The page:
Bill Johnston (tennis)
November 2, 1894|
San Francisco, CA, USA
|Died||May 1, 1946
San Francisco, CA, USA
|Height||1.74 m (5 ft 9 in)|
|Turned pro||1913 (amateur tour)|
|Plays||Right-handed (1-handed backhand)|
|Int. Tennis HOF||1958 (member page)|
|Highest ranking||No. 1 (1919, A. Wallis Myers)|
|Grand Slam Singles results|
|US Open||W (1915, 1919)|
|Grand Slam Doubles results|
|US Open||W (1915, 1916, 1920)|
|Grand Slam Mixed Doubles results|
|US Open||W (1921)|
|Davis Cup||W (1920, 1921, 1922, 1923, 1924, 1925, 1926)|
Bill Johnston was born November 2, 1894, in San Francisco, the son of Robert Johnston, an electrical plant mechanic and Margaret Burns, of Irish origin. Bill started to play tennis in early 1906, aged eleven, on the public asphalt courts in Golden Gate Park. After the 1906 San Francisco earthquake the schools were closed and he spent much of his spare time practicing on the tennis courts. He achieved his first tournament victory at the 1910 Bay Counties junior singles competition.
In 1916 Johnston won the Cincinnati Open (now Cincinnati Masters) after Clarence Griffin defaulted in the Challenge Round. Johnston won the Longwood Challenge Cup, played on the Longwood Courts at Chestnut Hill, MA in 1913, 1916, 1919, 1920 and 1921.
Johnston was the co-World No. 1 player in 1919 and in 1922 respectively along with Gerald Patterson and Bill Tilden. He won the US Championships in 1915 and 1919, as well as the World Hard Court Championships (Clay) and Wimbledon in 1923.
Until "Big Bill" Tilden began to defeat him regularly in 1920, Johnston had been the best American player for a number of years and was ranked No.1 by the United States Lawn Tennis Association in 1915 and 1919. Johnston had beaten Tilden in three straight sets in the final of the 1919 US Championships, before Tilden overtook him in 1920. Johnston remained competitive with Tilden for the next seven or eight years, but was never able to beat Tilden in an important match again, for instance, in 1922 Johnston defeated Tilden three times out of four occasions but Tilden beat Johnston in the final of the U.S. Championships in five sets. In 1923, despite Johnston winning both the World Hard Court Championships and Wimbledon, he again failed to beat Tilden at the US Championships, losing in three one-sided sets. Johnston again threatened to get closer to beating Tilden on the big stage in following years, but memorably lost the 1925 US Championships final in five sets to Tilden. Together, Johnston and Tilden won seven consecutive Davis Cup trophies, from 1920 to 1926, a record that still stands.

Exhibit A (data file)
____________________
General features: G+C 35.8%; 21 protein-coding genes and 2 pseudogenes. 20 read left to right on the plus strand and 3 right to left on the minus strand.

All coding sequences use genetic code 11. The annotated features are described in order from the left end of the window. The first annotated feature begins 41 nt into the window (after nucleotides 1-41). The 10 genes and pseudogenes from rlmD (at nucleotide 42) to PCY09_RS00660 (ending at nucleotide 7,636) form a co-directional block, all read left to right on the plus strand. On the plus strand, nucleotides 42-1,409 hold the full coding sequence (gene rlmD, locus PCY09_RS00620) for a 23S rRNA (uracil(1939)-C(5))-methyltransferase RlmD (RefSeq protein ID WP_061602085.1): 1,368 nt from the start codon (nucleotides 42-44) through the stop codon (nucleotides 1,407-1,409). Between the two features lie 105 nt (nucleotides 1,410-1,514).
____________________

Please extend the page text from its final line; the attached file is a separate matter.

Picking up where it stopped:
Johnston was renowned for the power and deadliness of his forehand drive, which he hit shoulder-high with a Western grip, and which was universally considered the best forehand of all time until the advent of Pancho Segura and his two-handed forehand in the late 1940s. Johnston died of tuberculosis in 1946 at the age of 51.
Bill Johnston was inducted into the International Tennis Hall of Fame in 1958.
Grand Slam finals
|1915||U.S. Championships||Maurice McLoughlin||1–6, 6–0, 7–5, 10–8|
|1919||U.S. Championships||Bill Tilden||6–4, 6–4, 6–3|
|1923||Wimbledon||Frank Hunter||6–0, 6–3, 6–1|
|1916||U.S. Championships||R. Norris Williams||6–4, 4–6, 6–0, 2–6, 4–6|
|1920||U.S. Championships||Bill Tilden||1–6, 6–1, 5–7, 7–5, 3–6|
|1922||U.S. Championships||Bill Tilden||6–4, 6–3, 2–6, 3–6, 4–6|
|1923||U.S. Championships||Bill Tilden||4–6, 1–6, 4–6|
|1924||U.S. Championships||Bill Tilden||1–6, 7–9, 2–6|
|1925||U.S. Championships||Bill Tilden||6–4, 9–11, 3–6, 6–4, 3–6|
|1915||U.S. Championships||Clarence Griffin|| Maurice E. McLoughlin
|2–6, 6–3, 6–4, 3–6, 6–3|
|1916||U.S. Championships||Clarence Griffin|| Maurice E. McLoughlin
|6–4, 6–3, 5–7, 6–3|
|1920||U.S. Championships||Clarence Griffin|| Roland Roberts
Willis E. Davis
|6–2, 6–2, 6–3|
|1921||U.S. Championships||Mary Browne|| Molla Bjurstedt Mallory
|3–6, 6–4, 6–3|
- United States Lawn Tennis Association (1972). Official Encyclopedia of Tennis (First Edition), p. 422.
- Ohnsorg, Roger W. Robert Lindley Murray: The Reluctant U.S. Tennis Champion; includes "The First Forty Years of American Tennis". Victoria, BC: Trafford On Demand Pub. pp. 39, 40, 295–298. ISBN 9781426945144.
- Irving C. Wright, ed. (1921). 1921 Wright & Ditson Official Lawn Tennis Guide. Wright & Ditson. pp. 39, 40.
- "Johnston is Again Supreme in Tennis" (PDF). The New York Times. December 21, 1919.
- "Johnston Officially Rated Best Tennis Star" (PDF). Sporting Life, Volume 66 Number 15. December 11, 1915. p. 22.
- Collins, Bud (2010). The Bud Collins History of Tennis (2nd ed. ed.). [New York]: New Chapter Press. pp. 457, 458. ISBN 978-0942257700.
- "Davis Cup Player Profile – Bill Johnston". ITF. Retrieved June 14, 2012.
- "Bill Johnston Dies; Long A Tennis Star". The Milwaukee Journal. May 2, 1946.
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